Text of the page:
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other thought than the one which possessed him—that he, Hugh Russell, was actually handling Circus horses! That they were a sleepy pair of gigantic build did not matter. He knew what they were: they belonged to the noble army that cantered round the ring with tossing manes and tails while beautiful ladies and intrepid men performed, on their broad backs, feats of incredible agility and daring. He saw it in his mind's eye as he led the piebalds up the track; thrilled to think that these mighty public performers were obeying the lightest touch of his small hand. Little Mrs. Dan, looking from her caravan, saw the intent, grave face, and recognized all he was feeling. "Poor kid!" she murmured, over her saucepans.

The piebalds were turned loose in the orchard, and Hugh raced back for another pair, taking the shortest cut. Big Dan grinned, watching his methods: the slow progress in front of the horses, a hand gripping each halter; the careful passage through the gateway, lest a shining si de should jostle a post; the march along the road to the second gateway with equal care; the lingering over slipping off the halters, caressing each great head. Then a rush—dodging between apple-trees, slipping eel-wise through the wires of the fence, taking the shortest possible track to the next pair of horses, arriving panting, red-faced, eager. Big Dan did not know how many horses his new helper managed to lead. But Hugh could have told him each one.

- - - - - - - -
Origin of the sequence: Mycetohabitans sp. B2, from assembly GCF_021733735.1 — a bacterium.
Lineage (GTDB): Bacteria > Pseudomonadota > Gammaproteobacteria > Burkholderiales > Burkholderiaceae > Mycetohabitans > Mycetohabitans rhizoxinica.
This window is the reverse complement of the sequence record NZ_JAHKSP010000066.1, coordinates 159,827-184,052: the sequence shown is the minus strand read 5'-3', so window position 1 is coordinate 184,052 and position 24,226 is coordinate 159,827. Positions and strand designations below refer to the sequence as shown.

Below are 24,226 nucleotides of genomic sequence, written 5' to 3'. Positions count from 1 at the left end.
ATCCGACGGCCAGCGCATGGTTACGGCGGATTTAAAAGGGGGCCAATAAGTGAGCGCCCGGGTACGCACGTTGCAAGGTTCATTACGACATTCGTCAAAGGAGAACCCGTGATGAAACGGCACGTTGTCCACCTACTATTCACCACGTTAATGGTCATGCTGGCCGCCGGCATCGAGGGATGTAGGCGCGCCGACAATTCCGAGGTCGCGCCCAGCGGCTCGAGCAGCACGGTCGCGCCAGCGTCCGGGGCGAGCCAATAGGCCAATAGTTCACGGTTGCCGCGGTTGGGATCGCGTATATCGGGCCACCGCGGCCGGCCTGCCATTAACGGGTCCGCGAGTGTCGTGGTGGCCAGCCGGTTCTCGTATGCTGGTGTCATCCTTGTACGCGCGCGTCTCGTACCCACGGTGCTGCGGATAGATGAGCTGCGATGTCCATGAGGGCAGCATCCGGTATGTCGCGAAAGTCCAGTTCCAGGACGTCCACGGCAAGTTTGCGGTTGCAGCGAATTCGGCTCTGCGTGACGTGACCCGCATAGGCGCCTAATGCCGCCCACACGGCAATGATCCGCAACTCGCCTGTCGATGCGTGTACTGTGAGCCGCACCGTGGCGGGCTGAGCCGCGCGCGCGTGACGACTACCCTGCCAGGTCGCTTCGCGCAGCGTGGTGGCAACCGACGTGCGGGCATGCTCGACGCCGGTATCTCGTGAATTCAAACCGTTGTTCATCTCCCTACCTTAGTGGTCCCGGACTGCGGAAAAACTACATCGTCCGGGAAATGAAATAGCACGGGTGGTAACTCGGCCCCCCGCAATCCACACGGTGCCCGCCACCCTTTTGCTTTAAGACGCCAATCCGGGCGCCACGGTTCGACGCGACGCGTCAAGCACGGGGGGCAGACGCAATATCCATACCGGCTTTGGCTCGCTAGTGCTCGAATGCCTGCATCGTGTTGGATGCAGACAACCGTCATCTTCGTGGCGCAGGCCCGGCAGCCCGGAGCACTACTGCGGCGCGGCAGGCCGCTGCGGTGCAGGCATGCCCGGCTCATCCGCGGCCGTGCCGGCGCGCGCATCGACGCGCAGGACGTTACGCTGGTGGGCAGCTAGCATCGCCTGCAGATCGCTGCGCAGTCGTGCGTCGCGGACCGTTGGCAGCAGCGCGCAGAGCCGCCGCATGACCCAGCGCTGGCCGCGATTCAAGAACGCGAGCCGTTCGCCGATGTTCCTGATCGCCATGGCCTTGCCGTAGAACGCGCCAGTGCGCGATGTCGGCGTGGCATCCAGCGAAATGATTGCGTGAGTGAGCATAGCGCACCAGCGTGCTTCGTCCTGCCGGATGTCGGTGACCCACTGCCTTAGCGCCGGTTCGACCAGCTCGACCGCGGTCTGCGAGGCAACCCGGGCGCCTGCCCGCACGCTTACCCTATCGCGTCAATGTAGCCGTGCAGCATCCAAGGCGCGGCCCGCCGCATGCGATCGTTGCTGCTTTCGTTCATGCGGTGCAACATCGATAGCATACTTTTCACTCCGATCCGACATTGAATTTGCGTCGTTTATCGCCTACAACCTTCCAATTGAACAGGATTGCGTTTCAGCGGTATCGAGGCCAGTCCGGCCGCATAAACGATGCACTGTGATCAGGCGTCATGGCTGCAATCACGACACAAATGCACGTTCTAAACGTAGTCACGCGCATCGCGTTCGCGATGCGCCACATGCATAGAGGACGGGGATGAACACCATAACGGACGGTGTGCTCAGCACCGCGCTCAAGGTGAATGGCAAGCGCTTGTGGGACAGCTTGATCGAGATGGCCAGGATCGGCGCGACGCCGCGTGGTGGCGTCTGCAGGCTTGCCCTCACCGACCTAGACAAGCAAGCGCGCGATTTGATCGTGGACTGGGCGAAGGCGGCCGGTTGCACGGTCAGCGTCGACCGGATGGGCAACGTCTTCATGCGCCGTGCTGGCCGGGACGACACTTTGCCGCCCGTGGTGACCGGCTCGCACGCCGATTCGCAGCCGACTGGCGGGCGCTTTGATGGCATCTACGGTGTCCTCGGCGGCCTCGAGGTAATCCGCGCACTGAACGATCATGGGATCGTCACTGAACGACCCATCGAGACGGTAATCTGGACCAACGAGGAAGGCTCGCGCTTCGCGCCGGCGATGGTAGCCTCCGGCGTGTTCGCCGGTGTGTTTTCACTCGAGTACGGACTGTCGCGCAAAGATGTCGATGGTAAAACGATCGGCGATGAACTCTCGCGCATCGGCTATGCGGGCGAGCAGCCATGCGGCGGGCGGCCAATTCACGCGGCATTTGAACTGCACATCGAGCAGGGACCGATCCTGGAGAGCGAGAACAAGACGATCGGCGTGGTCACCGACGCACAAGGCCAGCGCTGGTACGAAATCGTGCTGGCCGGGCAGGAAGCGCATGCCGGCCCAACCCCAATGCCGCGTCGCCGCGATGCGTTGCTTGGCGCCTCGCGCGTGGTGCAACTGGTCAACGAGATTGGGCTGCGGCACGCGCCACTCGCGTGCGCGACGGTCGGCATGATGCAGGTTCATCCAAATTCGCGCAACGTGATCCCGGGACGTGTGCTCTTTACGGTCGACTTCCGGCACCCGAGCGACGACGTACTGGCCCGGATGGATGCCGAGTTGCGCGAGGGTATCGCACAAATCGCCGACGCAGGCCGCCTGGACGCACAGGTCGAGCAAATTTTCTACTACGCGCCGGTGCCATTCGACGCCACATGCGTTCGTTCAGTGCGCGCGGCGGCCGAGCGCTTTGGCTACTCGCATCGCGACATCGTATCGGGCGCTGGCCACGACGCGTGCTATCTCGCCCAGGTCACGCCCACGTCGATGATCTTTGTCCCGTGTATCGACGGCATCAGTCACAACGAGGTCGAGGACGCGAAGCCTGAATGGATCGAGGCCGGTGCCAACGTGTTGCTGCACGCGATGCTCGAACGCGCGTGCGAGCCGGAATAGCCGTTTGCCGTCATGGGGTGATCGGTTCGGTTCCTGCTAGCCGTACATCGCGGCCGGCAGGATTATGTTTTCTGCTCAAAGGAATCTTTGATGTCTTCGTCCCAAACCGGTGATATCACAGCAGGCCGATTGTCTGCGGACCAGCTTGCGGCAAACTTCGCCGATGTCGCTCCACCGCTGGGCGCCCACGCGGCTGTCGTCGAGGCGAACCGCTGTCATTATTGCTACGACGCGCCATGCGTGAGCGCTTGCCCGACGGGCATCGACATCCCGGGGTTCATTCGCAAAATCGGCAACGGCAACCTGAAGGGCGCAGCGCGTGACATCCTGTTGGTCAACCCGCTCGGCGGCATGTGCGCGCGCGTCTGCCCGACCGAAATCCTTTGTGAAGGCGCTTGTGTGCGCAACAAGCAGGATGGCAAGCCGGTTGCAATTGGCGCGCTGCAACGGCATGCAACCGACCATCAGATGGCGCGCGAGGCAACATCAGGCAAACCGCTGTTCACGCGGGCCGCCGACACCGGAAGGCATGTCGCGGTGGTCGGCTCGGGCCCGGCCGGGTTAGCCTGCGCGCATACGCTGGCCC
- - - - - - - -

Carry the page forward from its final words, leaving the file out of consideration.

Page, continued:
The creams were the last: he was permitted to lead

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